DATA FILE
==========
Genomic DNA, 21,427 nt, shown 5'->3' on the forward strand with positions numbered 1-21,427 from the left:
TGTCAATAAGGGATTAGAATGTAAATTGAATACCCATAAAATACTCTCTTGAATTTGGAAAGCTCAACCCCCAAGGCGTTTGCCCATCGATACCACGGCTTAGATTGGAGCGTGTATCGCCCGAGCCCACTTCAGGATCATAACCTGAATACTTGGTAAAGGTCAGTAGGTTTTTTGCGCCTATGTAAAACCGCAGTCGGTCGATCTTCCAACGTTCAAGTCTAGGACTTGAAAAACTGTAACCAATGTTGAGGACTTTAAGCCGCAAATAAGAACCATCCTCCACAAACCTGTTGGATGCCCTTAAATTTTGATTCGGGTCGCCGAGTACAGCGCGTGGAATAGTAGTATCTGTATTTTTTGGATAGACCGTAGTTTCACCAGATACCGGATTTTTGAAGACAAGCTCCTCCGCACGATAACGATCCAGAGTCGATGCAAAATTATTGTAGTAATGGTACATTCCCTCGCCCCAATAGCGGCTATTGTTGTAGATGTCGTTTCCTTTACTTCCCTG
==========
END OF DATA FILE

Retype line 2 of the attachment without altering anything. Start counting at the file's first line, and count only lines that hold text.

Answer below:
TGTCAATAAGGGATTAGAATGTAAATTGAATACCCATAAAATACTCTCTTGAATTTGGAAAGCTCAACCCCCAAGGCGTTTGCCCATCGATACCACGGCTTAGATTGGAGCGTGTATCGCCCGAGCCCACTTCAGGATCATAACCTGAATACTTGGTAAAGGTCAGTAGGTTTTTTGCGCCTATGTAAAACCGCAGTCGGTCGATCTTCCAACGTTCAAGTCTAGGACTTGAAAAACTGTAACCAATGTTGAGGACTTTAAGCCGCAAATAAGAACCATCCTCCACAAACCTGTTGGATGCCCTTAAATTTTGATTCGGGTCGCCGAGTACAGCGCGTGGAATAGTAGTATCTGTATTTTTTGGATAGACCGTAGTTTCACCAGATACCGGATTTTTGAAGACAAGCTCCTCCGCACGATAACGATCCAGAGTCGATGCAAAATTATTGTAGTAATGGTACATTCCCTCGCCCCAATAGCGGCTATTGTTGTAGATGTCGTTTCCTTTACTTCCCTG